Year over year, boom or bust, the City has constantly increased spending. Services certainly haven’t improved despite dumping increasing sums of cash into the city coffers. The tax rates stifle business investment and keep families from purchasing property in the city.

Instead of resolving the spending issue, the argument is always framed to pit residents against businesses. Neither group has the elasticity to absorb shifting the burden onto the other. The fact is, spending has to be decreased to reduce the amount of taxes taken.

I’ve argued that the City needs to start by holding the line on taxes and using any savings to reduce the business tax rate. That is no longer an option. Taxes must be cut to make Worcester businesses more competitive. That will mean cuts to departments.

Of course, we’ve all heard that everyone want’s better parks, better roads, and better services. Of course they do! If asked, most people want better weather, more money, and to be in better shape. But, wants and needs aren’t always equal or obtainable.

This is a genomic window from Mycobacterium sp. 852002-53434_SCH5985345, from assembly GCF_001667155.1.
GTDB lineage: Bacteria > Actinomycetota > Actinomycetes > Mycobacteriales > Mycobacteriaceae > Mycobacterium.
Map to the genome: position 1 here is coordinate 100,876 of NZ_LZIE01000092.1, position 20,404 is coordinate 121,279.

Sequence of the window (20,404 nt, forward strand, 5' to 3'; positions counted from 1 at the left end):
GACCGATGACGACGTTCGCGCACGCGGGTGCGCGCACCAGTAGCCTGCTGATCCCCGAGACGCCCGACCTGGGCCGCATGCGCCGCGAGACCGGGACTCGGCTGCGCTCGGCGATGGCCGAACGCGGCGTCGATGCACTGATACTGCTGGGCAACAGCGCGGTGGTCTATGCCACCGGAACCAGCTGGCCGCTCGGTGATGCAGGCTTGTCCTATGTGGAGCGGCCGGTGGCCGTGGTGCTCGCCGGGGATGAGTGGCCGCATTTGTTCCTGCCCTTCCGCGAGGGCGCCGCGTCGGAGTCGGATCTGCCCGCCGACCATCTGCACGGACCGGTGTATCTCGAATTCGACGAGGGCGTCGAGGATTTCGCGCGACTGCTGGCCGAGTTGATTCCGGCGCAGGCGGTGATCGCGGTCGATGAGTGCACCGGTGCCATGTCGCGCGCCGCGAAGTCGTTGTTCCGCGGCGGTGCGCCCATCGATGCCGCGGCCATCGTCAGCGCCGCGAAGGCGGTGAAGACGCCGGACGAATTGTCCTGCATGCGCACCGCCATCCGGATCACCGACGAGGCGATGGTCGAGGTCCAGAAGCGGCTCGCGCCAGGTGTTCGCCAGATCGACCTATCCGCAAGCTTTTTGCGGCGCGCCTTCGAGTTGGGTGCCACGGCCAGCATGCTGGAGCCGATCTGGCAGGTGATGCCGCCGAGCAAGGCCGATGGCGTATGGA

Let’s look at Seattle as an example of how to drive businesses out by unreasonable taxes:

Even Amazon, a progressive company states “We remain very apprehensive about the future created by the council’s hostile approach and rhetoric toward larger businesses, which forces us to question our growth here.” They argue that since economic growth has increased revenues to the city since 2010 more quickly than the population has grown, Seattle’s growing homelessness population means: “The city does not have a revenue problem–it has a spending efficiency problem.”  The same thing can be said about Worcester. More and more spending without results.

Starbucks, another progressive company, took a similar position. “If they cannot provide a warm meal and safe bed to a five year-old child, no one believes they will be able to make housing affordable or address opiate addiction.” In sum, more taxes do not mean improved results. In fact, it is becoming increasingly clear that more taxes result in less opportunity. The issue compounds as more taxes are added.